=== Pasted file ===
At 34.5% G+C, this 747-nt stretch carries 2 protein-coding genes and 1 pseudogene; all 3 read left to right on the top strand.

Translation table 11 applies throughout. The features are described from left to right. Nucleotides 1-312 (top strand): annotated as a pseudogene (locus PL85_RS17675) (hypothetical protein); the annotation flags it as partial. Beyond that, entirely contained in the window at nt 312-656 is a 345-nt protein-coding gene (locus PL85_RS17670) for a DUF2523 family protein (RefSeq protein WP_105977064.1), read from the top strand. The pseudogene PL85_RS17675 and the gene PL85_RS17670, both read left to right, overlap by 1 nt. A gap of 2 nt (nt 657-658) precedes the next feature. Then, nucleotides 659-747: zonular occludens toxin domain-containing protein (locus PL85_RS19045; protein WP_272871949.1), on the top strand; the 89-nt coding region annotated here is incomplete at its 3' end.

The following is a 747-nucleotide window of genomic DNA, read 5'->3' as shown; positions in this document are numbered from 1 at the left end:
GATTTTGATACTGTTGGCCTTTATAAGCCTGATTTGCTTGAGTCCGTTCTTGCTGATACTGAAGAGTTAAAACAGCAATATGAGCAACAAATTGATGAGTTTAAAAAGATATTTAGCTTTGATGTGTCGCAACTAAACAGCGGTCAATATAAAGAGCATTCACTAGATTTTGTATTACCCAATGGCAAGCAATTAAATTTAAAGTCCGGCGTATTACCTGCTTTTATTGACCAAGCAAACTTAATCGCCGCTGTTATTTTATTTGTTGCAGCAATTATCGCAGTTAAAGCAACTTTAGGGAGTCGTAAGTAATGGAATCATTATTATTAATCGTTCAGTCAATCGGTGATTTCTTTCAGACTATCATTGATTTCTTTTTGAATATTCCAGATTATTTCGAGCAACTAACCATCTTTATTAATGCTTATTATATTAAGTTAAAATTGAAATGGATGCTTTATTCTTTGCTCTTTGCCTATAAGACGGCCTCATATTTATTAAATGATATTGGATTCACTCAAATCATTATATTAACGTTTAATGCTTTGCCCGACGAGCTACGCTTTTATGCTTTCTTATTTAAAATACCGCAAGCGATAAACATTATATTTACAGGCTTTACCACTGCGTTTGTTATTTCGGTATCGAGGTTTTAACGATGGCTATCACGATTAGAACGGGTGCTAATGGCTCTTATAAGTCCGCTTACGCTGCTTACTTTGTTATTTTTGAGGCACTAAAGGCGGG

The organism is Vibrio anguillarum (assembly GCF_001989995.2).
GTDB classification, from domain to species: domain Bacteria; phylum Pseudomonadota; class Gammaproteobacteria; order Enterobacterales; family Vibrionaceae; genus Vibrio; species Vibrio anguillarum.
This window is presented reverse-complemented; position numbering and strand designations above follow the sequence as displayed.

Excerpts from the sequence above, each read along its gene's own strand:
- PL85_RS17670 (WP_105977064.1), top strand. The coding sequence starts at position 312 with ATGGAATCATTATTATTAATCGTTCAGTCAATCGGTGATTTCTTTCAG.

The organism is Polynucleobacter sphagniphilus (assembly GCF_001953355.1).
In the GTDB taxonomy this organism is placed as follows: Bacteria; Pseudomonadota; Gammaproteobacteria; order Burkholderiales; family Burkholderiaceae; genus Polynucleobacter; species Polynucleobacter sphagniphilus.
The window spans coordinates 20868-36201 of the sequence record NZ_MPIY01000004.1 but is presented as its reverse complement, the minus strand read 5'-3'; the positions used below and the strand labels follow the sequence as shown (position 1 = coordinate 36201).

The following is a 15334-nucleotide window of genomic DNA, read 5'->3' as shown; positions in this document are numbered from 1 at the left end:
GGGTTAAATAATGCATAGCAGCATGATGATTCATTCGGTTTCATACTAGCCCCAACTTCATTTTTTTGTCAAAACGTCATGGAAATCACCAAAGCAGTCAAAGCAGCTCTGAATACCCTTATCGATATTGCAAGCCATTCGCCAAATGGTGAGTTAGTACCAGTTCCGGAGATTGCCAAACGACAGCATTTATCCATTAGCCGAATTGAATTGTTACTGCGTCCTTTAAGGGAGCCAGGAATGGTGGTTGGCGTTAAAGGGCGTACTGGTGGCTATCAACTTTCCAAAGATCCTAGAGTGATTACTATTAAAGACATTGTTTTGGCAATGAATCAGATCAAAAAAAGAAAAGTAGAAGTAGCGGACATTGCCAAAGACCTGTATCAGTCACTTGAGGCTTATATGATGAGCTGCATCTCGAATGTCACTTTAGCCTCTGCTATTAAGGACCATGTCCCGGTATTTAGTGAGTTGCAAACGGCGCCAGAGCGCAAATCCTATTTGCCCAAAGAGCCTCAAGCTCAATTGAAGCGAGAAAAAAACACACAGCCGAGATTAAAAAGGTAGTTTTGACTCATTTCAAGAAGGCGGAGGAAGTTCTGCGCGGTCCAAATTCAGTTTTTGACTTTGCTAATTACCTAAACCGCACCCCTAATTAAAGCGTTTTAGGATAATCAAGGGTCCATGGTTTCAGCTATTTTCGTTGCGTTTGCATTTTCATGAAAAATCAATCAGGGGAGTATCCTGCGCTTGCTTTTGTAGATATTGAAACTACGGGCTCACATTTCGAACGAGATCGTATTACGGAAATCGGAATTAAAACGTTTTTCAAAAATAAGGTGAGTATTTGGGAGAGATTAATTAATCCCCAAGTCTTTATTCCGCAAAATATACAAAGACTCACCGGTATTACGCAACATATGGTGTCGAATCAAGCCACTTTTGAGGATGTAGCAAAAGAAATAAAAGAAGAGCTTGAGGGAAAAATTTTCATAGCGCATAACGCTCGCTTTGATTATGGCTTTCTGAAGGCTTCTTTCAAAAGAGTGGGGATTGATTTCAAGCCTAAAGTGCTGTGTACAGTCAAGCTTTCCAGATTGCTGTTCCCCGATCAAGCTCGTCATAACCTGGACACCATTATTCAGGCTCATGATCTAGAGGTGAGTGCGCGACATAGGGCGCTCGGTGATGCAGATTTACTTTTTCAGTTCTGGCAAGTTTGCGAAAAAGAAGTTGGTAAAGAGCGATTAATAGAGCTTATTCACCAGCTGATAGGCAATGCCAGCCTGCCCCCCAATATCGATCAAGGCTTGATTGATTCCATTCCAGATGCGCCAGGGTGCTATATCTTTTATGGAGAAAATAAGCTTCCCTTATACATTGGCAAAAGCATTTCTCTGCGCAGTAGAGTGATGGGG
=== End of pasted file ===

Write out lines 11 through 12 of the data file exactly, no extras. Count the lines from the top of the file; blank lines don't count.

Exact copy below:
In the GTDB taxonomy this organism is placed as follows: Bacteria; Pseudomonadota; Gammaproteobacteria; order Burkholderiales; family Burkholderiaceae; genus Polynucleobacter; species Polynucleobacter sphagniphilus.
The window spans coordinates 20868-36201 of the sequence record NZ_MPIY01000004.1 but is presented as its reverse complement, the minus strand read 5'-3'; the positions used below and the strand labels follow the sequence as shown (position 1 = coordinate 36201).